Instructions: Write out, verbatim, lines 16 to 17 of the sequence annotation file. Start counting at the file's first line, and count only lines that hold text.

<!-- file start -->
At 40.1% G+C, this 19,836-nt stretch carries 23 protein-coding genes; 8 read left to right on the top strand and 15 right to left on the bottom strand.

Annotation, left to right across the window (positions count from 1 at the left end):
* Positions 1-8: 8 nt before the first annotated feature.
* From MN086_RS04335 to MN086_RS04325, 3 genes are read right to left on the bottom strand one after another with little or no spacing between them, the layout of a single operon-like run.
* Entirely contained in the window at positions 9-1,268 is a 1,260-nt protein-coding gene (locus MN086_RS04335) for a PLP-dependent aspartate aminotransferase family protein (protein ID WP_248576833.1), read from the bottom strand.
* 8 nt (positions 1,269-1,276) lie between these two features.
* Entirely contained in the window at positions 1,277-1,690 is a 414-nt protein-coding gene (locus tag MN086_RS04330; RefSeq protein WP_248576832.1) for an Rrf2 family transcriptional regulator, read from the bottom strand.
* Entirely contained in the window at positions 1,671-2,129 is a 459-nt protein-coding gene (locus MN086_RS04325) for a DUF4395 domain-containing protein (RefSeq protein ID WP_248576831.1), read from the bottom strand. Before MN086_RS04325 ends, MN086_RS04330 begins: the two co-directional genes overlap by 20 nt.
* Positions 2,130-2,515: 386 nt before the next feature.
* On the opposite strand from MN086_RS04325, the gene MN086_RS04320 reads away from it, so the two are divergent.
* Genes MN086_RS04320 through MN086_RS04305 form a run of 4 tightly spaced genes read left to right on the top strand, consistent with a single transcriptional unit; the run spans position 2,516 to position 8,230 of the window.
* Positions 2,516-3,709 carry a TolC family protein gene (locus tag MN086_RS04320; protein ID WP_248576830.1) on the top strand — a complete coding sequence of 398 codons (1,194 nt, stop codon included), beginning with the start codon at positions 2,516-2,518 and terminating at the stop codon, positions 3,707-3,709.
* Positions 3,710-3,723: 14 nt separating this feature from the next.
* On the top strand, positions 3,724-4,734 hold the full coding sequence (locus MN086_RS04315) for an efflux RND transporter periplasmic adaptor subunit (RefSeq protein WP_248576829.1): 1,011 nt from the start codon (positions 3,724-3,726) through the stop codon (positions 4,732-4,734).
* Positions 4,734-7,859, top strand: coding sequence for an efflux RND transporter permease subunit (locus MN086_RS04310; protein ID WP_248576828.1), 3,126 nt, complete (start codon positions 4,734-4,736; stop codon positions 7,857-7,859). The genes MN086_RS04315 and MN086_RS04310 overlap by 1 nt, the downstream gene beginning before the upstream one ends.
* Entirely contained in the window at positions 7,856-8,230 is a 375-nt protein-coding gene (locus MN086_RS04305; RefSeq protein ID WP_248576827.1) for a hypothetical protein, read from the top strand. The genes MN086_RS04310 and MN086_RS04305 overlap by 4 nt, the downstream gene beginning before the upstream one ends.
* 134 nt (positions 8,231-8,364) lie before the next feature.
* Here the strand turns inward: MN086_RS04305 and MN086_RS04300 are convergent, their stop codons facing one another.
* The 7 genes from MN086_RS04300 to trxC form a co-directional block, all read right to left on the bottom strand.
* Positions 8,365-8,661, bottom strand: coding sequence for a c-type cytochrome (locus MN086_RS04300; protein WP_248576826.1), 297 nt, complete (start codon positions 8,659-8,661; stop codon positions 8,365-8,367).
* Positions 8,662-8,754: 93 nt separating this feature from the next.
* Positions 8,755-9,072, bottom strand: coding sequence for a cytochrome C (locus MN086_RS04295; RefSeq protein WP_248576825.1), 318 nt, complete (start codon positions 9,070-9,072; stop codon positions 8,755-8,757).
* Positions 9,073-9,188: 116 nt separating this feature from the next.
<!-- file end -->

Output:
* Entirely contained in the window at positions 7,856-8,230 is a 375-nt protein-coding gene (locus MN086_RS04305; RefSeq protein ID WP_248576827.1) for a hypothetical protein, read from the top strand. The genes MN086_RS04310 and MN086_RS04305 overlap by 4 nt, the downstream gene beginning before the upstream one ends.
* 134 nt (positions 8,231-8,364) lie before the next feature.